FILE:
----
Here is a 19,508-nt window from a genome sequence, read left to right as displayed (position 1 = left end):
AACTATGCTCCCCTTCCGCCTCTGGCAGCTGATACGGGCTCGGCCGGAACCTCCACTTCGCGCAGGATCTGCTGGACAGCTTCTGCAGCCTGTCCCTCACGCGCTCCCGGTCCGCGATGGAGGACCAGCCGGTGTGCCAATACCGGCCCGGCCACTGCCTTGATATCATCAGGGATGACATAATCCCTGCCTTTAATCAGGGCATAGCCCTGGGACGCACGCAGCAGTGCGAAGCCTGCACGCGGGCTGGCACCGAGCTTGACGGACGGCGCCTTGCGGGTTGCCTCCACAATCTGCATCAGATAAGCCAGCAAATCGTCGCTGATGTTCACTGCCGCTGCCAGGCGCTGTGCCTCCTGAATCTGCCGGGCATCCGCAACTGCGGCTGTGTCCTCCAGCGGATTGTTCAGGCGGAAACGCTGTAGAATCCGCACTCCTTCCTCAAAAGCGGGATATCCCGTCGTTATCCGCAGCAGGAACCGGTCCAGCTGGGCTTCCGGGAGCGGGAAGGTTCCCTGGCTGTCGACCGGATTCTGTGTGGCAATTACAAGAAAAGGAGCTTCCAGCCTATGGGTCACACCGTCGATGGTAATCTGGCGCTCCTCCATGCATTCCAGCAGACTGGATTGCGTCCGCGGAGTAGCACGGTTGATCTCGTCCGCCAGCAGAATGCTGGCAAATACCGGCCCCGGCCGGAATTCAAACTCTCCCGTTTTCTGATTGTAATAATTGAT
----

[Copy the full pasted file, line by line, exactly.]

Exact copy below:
Here is a 19,508-nt window from a genome sequence, read left to right as displayed (position 1 = left end):
AACTATGCTCCCCTTCCGCCTCTGGCAGCTGATACGGGCTCGGCCGGAACCTCCACTTCGCGCAGGATCTGCTGGACAGCTTCTGCAGCCTGTCCCTCACGCGCTCCCGGTCCGCGATGGAGGACCAGCCGGTGTGCCAATACCGGCCCGGCCACTGCCTTGATATCATCAGGGATGACATAATCCCTGCCTTTAATCAGGGCATAGCCCTGGGACGCACGCAGCAGTGCGAAGCCTGCACGCGGGCTGGCACCGAGCTTGACGGACGGCGCCTTGCGGGTTGCCTCCACAATCTGCATCAGATAAGCCAGCAAATCGTCGCTGATGTTCACTGCCGCTGCCAGGCGCTGTGCCTCCTGAATCTGCCGGGCATCCGCAACTGCGGCTGTGTCCTCCAGCGGATTGTTCAGGCGGAAACGCTGTAGAATCCGCACTCCTTCCTCAAAAGCGGGATATCCCGTCGTTATCCGCAGCAGGAACCGGTCCAGCTGGGCTTCCGGGAGCGGGAAGGTTCCCTGGCTGTCGACCGGATTCTGTGTGGCAATTACAAGAAAAGGAGCTTCCAGCCTATGGGTCACACCGTCGATGGTAATCTGGCGCTCCTCCATGCATTCCAGCAGACTGGATTGCGTCCGCGGAGTAGCACGGTTGATCTCGTCCGCCAGCAGAATGCTGGCAAATACCGGCCCCGGCCGGAATTCAAACTCTCCCGTTTTCTGATTGTAATAATTGAT